1. Form a committee.
This Cultural Competence Committee (CCC) within your organization should have representation from policy making, administration, service delivery, and community levels. The committee can serve as the primary governing body for planning, implementing, and evaluating organizational cultural competence.
2. Write a mission statement.
Be sure that the mission statement commits to cultural competence as an integral part of all of the organization's activities. The CCC should be involved in developing this statement.
3. Find out what similar organizations have done and develop partnerships.
Don't reinvent the wheel if you don't have to. Other organizations may have already begun the journey toward developing and implementing culturally competent systems. Meet with these organizations, pick their brains, and see if they will continue to work with you to develop your cultural competence. Then adapt the processes and information that are consistent with your needs to your organization.
4. Use free resources.
Aggressively pursue and use information available from federally funded technical assistance centers that catalog information on cultural competence.
5. Do a comprehensive cultural competence assessment of your organization.
Determine which instruments best match the needs and interests of your organization. Use the assessment results to develop a long-term plan with measurable goals and objectives to incorporate culturally competent principles, policies, structures, and practices into all aspects of your organization. Among others, this may include changes in your mission statement, policies, procedures, administration, staffing patterns, service delivery practices, outreach, telecommunications and information dissemination systems, and professional development activities.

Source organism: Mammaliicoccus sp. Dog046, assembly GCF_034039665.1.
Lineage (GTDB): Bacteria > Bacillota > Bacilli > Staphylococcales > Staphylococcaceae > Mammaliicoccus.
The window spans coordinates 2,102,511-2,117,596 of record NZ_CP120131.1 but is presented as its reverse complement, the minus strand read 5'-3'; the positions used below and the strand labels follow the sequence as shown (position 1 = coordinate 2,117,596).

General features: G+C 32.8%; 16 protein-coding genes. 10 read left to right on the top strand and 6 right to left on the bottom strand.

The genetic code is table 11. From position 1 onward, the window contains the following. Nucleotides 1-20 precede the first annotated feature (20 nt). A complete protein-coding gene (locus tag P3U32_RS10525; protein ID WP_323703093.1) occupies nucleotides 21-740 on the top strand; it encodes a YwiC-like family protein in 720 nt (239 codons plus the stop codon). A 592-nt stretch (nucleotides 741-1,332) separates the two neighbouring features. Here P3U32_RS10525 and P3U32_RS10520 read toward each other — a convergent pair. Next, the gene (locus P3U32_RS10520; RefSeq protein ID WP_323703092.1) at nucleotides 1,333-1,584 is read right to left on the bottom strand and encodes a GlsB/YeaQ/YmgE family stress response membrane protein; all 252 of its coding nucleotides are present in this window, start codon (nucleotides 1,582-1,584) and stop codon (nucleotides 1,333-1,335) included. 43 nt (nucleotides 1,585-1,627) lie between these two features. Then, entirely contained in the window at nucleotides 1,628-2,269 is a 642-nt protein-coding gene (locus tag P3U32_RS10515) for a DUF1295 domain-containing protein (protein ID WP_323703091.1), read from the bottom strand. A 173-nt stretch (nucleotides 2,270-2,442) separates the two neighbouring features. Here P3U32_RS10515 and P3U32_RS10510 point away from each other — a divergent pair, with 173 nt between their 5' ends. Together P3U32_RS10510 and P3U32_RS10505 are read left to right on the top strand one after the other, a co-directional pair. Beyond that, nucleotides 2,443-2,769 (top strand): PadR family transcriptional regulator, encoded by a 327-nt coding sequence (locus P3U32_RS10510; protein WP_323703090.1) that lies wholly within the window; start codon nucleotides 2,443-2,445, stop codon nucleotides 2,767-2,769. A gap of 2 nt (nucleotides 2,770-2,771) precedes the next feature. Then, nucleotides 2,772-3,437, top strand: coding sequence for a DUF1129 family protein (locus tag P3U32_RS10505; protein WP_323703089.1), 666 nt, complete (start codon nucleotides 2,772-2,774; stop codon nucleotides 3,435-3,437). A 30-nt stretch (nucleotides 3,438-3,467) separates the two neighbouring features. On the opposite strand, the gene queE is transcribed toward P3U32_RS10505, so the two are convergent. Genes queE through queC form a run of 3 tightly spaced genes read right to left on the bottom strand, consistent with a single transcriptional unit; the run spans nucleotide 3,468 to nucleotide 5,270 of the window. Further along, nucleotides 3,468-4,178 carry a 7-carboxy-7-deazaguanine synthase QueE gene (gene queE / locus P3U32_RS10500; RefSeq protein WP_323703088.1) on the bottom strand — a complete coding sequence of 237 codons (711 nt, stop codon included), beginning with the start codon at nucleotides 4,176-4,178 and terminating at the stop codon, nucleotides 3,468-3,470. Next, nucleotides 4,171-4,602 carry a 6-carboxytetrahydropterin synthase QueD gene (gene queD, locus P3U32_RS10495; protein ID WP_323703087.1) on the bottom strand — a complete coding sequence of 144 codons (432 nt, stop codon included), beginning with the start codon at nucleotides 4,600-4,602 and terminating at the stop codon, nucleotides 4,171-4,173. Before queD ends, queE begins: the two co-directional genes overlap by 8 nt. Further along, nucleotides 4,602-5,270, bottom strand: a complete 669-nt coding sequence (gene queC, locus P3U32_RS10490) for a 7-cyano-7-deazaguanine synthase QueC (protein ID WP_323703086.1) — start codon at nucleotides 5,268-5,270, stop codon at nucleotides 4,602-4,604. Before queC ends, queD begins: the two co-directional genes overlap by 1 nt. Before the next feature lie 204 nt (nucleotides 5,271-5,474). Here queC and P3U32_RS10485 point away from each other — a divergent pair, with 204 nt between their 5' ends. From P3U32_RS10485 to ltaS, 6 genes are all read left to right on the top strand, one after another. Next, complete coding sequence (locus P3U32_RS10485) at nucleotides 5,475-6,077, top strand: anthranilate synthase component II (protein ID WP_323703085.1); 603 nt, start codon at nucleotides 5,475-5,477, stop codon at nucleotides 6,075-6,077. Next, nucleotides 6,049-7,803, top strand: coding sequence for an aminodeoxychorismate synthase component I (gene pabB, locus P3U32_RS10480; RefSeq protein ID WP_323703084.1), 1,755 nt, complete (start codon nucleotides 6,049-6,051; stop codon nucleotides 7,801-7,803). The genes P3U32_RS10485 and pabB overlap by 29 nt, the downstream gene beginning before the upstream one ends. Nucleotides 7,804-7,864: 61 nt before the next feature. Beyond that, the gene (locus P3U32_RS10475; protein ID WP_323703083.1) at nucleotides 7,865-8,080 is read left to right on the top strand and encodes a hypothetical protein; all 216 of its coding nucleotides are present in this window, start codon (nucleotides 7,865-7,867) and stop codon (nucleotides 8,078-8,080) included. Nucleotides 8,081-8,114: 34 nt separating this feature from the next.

6. Find out which cultural groups exist in your community and if they access community services.
What are the cultural, language, racial, and ethnic groups within the area served by your organization? Then find out if these groups access services and if they are satisfied with what they get.
7. Have a brown bag lunch to get your staff involved in discussion and activities about cultural competence.
The object of this get-together is to get your staff members to think about their attitudes, beliefs, and values related to cultural diversity and cultural competence. Invite a guest speaker.
8. Ask your personnel about their staff development needs.
Find out what your organization's staff members perceive as their staff development needs with regard to interacting with cultural groups in your area.
9. Assign part of your budget to staff development programming in cultural competence.
Analyze your budget to see where there are opportunities for staff development through participation in conferences, workshops, and seminars on cultural competence. Then commit to provide ongoing staff training and support for developing cultural competence.
Andre's purpose is to reconnect people to their Dignity and Honor in Being Human.